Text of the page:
Each sub-array corresponds to the marks in each sub-grid indexed from $0$ and starting at the top left. For example, position $[1][3]$ would refer to the fourth square in the second grid. Here’s another example:

["X", "X", "O", "X", "O", "O", None, "X", "O"]

corresponds to…

board example

Three of these together are enough to make up the state of the whole board. Alternatively, we could use a 3-dimensional array corresponding to the 3 dimensions of the cube, but this is unnecessary and makes the code for finding winners more complicated than it actually has to be.

Checking for winners

One way to check for winners in ordinary tic-tac-toe is to use a list like this one:

winning_positions = [
    [0, 1, 2],
    [3, 4, 5],
    [6, 7, 8],
    [0, 3, 6],
    [1, 4, 7],
    [2, 5, 8],
    [0, 4, 8],
    [2, 4, 6],
]

Here, each list represents three positions that will lead to a win if the same player has all three of them. For example, the top list [0, 1, 2] corresponds a player getting three in a row at the top of the grid. Checking for a winner is then as simple as iterating through this list, and checking if the same player has a mark at all three locations.

We can use this same idea to check for winners in 3D noughts and crosses. As each of the three sub-grids can also be won in the same way as normal tic-tac-toe game, a good place to start would be checking if anybody has won in of the three grids. In Python, it might look like this:

for gridIndex, grid in enumerate(grids):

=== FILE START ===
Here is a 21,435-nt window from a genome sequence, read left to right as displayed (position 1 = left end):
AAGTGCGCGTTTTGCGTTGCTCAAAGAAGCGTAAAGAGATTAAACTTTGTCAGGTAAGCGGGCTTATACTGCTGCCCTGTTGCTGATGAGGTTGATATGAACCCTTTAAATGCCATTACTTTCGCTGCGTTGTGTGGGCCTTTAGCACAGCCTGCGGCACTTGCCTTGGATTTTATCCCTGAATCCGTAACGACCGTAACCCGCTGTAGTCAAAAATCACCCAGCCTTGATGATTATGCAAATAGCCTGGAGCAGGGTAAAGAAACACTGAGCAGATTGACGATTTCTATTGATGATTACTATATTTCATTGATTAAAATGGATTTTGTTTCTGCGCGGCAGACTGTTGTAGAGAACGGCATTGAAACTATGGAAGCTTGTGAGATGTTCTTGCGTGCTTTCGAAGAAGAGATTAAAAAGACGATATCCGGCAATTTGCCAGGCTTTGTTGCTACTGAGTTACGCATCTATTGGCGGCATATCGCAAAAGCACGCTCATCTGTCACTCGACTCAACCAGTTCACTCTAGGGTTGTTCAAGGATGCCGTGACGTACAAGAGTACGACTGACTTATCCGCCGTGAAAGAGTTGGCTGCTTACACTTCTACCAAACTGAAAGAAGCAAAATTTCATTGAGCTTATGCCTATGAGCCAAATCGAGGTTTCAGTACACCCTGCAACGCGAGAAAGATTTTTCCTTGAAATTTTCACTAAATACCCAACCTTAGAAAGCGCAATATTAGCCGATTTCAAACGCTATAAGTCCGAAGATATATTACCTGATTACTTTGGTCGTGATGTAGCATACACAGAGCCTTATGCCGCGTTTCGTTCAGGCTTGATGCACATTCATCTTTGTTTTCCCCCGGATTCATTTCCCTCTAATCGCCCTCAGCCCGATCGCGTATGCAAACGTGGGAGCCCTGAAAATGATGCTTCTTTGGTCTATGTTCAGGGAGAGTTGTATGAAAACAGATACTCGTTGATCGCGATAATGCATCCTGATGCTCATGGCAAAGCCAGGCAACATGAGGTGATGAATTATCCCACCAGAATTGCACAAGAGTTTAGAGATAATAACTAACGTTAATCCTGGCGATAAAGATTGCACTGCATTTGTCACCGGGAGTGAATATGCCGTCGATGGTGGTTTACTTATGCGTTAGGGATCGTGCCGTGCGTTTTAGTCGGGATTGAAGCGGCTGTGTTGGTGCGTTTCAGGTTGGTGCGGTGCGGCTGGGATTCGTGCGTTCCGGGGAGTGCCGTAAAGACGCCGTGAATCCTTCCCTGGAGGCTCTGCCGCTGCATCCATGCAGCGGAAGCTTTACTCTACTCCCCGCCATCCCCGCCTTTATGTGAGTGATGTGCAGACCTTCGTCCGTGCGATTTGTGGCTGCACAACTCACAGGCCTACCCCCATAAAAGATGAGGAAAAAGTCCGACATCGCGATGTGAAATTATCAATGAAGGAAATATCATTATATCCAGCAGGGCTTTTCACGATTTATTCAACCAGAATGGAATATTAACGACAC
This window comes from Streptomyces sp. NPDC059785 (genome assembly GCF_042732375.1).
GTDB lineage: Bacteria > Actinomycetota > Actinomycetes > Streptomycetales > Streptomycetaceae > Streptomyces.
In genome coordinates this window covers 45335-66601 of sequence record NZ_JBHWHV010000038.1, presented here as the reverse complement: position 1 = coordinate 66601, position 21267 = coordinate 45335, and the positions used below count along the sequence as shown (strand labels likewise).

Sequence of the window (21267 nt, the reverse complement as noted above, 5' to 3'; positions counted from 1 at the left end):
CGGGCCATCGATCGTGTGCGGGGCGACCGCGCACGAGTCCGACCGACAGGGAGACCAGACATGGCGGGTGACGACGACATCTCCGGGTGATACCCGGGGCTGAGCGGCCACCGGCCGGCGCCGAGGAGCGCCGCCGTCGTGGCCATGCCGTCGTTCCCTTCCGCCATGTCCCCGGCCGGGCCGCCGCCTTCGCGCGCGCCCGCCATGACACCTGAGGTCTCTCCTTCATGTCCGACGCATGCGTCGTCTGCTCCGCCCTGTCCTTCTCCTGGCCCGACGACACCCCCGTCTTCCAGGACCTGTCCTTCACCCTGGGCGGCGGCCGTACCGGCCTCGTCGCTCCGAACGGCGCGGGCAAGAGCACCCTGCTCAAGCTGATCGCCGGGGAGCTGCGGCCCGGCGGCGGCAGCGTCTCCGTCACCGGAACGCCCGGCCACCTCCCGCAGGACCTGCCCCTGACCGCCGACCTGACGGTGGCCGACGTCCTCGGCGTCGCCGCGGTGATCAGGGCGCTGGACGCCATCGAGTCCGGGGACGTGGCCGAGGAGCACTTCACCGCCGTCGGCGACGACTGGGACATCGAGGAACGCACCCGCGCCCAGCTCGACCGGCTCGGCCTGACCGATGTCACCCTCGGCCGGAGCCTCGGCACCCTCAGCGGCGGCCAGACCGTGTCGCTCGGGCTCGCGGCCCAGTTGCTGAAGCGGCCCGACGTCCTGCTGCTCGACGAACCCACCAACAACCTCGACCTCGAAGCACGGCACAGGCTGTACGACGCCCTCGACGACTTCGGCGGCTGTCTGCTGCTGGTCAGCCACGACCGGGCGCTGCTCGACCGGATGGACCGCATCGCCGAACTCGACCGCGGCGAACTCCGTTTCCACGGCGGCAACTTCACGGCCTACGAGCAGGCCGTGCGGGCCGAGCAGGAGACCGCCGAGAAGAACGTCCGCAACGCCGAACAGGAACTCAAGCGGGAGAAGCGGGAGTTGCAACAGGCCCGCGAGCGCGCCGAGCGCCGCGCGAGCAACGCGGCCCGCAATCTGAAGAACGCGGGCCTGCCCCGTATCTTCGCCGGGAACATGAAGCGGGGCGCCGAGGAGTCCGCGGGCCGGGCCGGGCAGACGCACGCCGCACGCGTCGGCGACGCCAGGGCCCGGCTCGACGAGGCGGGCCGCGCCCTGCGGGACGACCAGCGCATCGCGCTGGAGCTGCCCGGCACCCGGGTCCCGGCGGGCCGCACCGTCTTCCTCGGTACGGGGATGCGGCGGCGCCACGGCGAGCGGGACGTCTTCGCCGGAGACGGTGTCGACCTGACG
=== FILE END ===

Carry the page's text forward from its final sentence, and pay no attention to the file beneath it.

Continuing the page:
for position in winning_positions:
            i, j, k = position

            if grid[i] == grid[j] and grid[j] == grid[k] and grid[i] != None:
	    	return True

Another way someone might be able to win is by getting a line straight through the cube, like the middle square on all three grids:

through center

Checking for a win like this is simple too, just iterate iterate through the numbers $0$ to $8$ and check if a player has a mark in that location across all three grids. Again, the code might look like this:

for i in range(9):
        if grids[0][i] == grids[1][i] and grids[1][i] == grids[2][i] and grids[0][i] != None:
		return True

The most complicated bit is detecting wins that span across the three layers of the cube and aren’t as simple as straight lines through the same piece. Luckily, we can use the winning_postions list again to make this process easier. Wins “through” the cube must follow the same pattern as wins on an individual layer, but you’re increasing the depth with each position that you check. So for something like [0, 4, 8] on grid, you’d now have to check that the same player has a mark in location 0 on the first grid, 4 on the second grid and 8 on the final grid. Furthermore, you’d also have to check if a player got position 8 on the first grid, 4 on the second grid and 0 on the final grid as it would be the same but the direction of the diagonal would change.

Here’s a more visual illustration for the same [0, 4, 8] pattern:

same flavour win

The code for this might look something like this:

for position in winning_positions:
        i, j, k = position

        if grids[0][i] == grids[1][j] and grids[1][j] == grids[2][k] and grids[0][i] != None:
            return True

        if grids[0][k] == grids[1][j] and grids[1][j] == grids[2][i] and grids[0][k] != None:
            return True

And with that third check, the algorithm for checking for a winner in 3D noughts and crosses is complete. Overall, the code looks something like this:

# assumes grids is a global variable
def check_winner():
    for gridIndex, grid in enumerate(grids):
        for position in winning_positions:
            i, j, k = position

            if grid[i] == grid[j] and grid[j] == grid[k] and grid[i] != None:
                return True

    for position in winning_positions:
        i, j, k = position

        if grids[0][i] == grids[1][j] and grids[1][j] == grids[2][k] and grids[0][i] != None:
            return True